View Full Version : [SPOILERS] AC:B ending in relation to the next AC

Randy 355
12-01-2010, 09:07 PM
I was watching the end of AC: Brotherhood on youtube again. When the apple first activates when the 2012 Assassins arrive, they begin to see symbols relating to where the temples are hidden. Shawn recognizes some of them and says:

I know this. I know that symbol. That's a Phyrigian Cap. It stands for freedom... and that, that's a Masonic eye. Now those two come together in only one place--

Then Shawn is interrupted by those who came before. Convenient timing, I know.

Some of you may already know, but both symbols have to do with the Freemasons. It's been speculated that they may be Assassin's, but this shows that it could indeed be a major part of the story.

If you're interested to know more, such as I, here are some links:
Phrygian Cap (http://en.wikipedia.org/wiki/Phrygian_cap)
The Masonic Eye (http://en.wikipedia.org/wiki/Eye_of_Providence)
Freemasonry (http://en.wikipedia.org/wiki/Freemasonry)

Also, some interesting details of freemasonry:

Freemasonry Symbols (Familiar...)

Freemasonry uses the metaphors of operative stonemasons' tools and implements, against the allegorical backdrop of the building of King Solomon's Temple, to convey what has been described by both Masons and critics as "a system of morality veiled in allegory and illustrated by symbols.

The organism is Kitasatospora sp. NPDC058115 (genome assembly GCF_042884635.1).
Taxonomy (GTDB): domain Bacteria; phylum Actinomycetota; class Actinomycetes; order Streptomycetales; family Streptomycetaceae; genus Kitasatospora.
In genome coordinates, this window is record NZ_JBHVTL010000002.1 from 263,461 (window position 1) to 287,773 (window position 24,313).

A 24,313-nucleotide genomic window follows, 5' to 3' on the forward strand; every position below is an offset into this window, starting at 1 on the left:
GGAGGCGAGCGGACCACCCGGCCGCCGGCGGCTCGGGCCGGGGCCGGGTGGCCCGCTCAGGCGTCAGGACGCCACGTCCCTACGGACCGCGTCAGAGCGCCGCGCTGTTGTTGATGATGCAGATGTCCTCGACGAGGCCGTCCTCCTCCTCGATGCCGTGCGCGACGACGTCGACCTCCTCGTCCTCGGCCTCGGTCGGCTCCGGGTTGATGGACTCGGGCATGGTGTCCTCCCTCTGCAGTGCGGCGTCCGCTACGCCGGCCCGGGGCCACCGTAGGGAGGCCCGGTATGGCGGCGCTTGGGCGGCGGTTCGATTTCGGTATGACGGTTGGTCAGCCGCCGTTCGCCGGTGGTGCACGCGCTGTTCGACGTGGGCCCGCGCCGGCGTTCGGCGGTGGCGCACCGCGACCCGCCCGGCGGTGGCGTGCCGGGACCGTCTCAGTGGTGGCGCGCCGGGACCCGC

King Solomon's Temple? I've been there.

The origin of Freemasonry has variously been attributed to: King Solomon and the construction of the Temple in Jerusalem, Euclid or Pythagoras, Moses, the Essenes, the Culdees, the Druids, the Gypsies, or the Rosicrucians, not to mention the intellectual descendants of Noah. Some of the more popular theories include Freemasonry being an offshoot of the ancient mystery schools, or that it is an institutional outgrowth of the medieval guilds of stonemasons, or that it is a direct descendant of the the Knights Templar

English Masonic historians place great importance on 24 June 1717 (St. John the Baptist's day) when four London lodges came together at the Goose and Gridiron Ale House in St Paulís churchyard and formed what they called The Grand Lodge of England. Although Freemasonry had existed in England since at least the mid-17th century and in Scotland since The Schaw Statutes were enacted in 1598 and 1599, the establishment of a permanent Grand Lodge in London in 1717 is traditionally considered the formation of organized Freemasonry in its modern sense.

Maybe I'll find more later. All quotes are from Wikipedia.

Some of you probably already caught on to these hints and Shawn's rambling, but I really just want to discuss the idea to the ground.